If you thought the recession was over - think again. Households around Britain are only just beginning to feel the impact of the downturn, with another decade of financial pain likely.

Lady dropping pennies into her purse.

Falling incomes, underemployment, and sweeping cuts in spending - families across the country are only now beginning to feel the real impact of the economic downturn. In fact, the Institute for Fiscal Studies has warned that there are 10 more years of financial pain to come.

In its latest report, the IFS said households around the country had already seen the biggest drop in living standards for 30 years. Under Gordon Brown's administration, families were cushioned from the worst effects of the recession with what the IFS described as "unusually generous" financial support. But that came at a cost too: hefty government borrowing, which is now being repaid.

And over the last year, under the coalition's deficit-busting package of austerity cuts, earnings, state benefits and tax credits have all fallen in value. Wages have failed to keep up with inflation, and cuts in public services have meant a whole swathe of job losses.

It's all meant a net fall in median household incomes of another 3.5 per cent this year. The IFS also warned that lower income families have been hit the hardest.

"Given that the annual welfare budget is being cut by £18bn, this is perhaps not a surprise," it added. It also warned that child poverty will rise in each of the next three years.

It's hurting, but it ain't working. The cuts have stamped on growth. - Brendan Barber, TUC General Secretary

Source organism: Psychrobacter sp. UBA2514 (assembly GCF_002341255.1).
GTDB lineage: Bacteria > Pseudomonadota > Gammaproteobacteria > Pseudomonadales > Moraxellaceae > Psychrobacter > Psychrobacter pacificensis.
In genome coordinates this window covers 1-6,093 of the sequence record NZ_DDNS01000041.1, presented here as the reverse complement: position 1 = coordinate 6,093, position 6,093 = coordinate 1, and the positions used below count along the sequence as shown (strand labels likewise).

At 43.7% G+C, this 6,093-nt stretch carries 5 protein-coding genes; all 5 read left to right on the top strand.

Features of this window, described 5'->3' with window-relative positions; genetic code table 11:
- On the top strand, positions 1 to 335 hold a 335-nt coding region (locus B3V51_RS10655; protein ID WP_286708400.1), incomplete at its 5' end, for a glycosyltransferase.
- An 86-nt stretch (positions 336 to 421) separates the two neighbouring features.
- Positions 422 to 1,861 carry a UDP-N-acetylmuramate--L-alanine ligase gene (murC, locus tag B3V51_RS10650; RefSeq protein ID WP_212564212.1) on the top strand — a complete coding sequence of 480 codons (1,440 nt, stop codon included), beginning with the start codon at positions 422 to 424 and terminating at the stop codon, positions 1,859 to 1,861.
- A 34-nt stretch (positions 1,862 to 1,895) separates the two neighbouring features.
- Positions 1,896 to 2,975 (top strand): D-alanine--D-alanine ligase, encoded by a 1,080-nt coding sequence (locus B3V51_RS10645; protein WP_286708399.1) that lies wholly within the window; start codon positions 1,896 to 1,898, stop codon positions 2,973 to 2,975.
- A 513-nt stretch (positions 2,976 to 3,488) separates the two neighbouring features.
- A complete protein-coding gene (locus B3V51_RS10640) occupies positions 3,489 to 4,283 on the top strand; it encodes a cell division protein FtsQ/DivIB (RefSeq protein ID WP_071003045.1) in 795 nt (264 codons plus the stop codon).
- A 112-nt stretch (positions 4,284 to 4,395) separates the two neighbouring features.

The Treasury says the coalition has managed to keep interest rates low, helping homeowners. And the Chancellor George Osborne has resisted calls to rethink the scope and pace of the cuts - describing them as the "rock of stability" upon which Britain's economic recovery will be built.

Calls for a 'Plan B'

But the stark warning by the IFS will undoubtedly fuel calls for an alternative "Plan B" to boost economic growth - not least from the TUC, whose General Secretary Brendan Barber made his keynote speech to its annual conference today.

He described the austerity cuts as "cruel", adding: "It's hurting, but it ain't working. The cuts have stamped on growth."

Doubts over the Coalition's strategy are being expressed beyond the traditional critics, like this, from The Economist: "The left is right on one thing: the main cause of the current high joblessness is the severity of the last recession and the weakness of the subsequent recovery...the main culprit is a collective, premature shift to fiscal austerity by governments."

In fact, this fundamental disagreement over fiscal restraint is amplified even more strongly across the Atlantic. As Republicans fight for even tougher spending cuts, President Obama has launched his own plan to get millions of Americans back to work, including substantial new infrastructure spending to create much-needed jobs.

Back here, there are some signs that the determination to slash the deficit within four years may have some room for manoeuvre, as the Pensions Secretary Iain Duncan Smith hinted this morning. The chancellor, he said, was "looking carefully at a whole new raft of things that we could be doing to actually give the economy another push, and another kickstart in the direction of greater growth."

For millions of families across the country, however, the future is looking bleak: another decade of squeezed incomes. Social inequality is also set to rise, a the drop in wages affects lower paid workers the most, while benefits are rising even more slowly than earnings. The TUC estimates that some unskilled and semi skilled jobs now pay little more in real terms - and in some cases less - than they did in the late 1970s. Time, they're warning, for another autumn of discontent.

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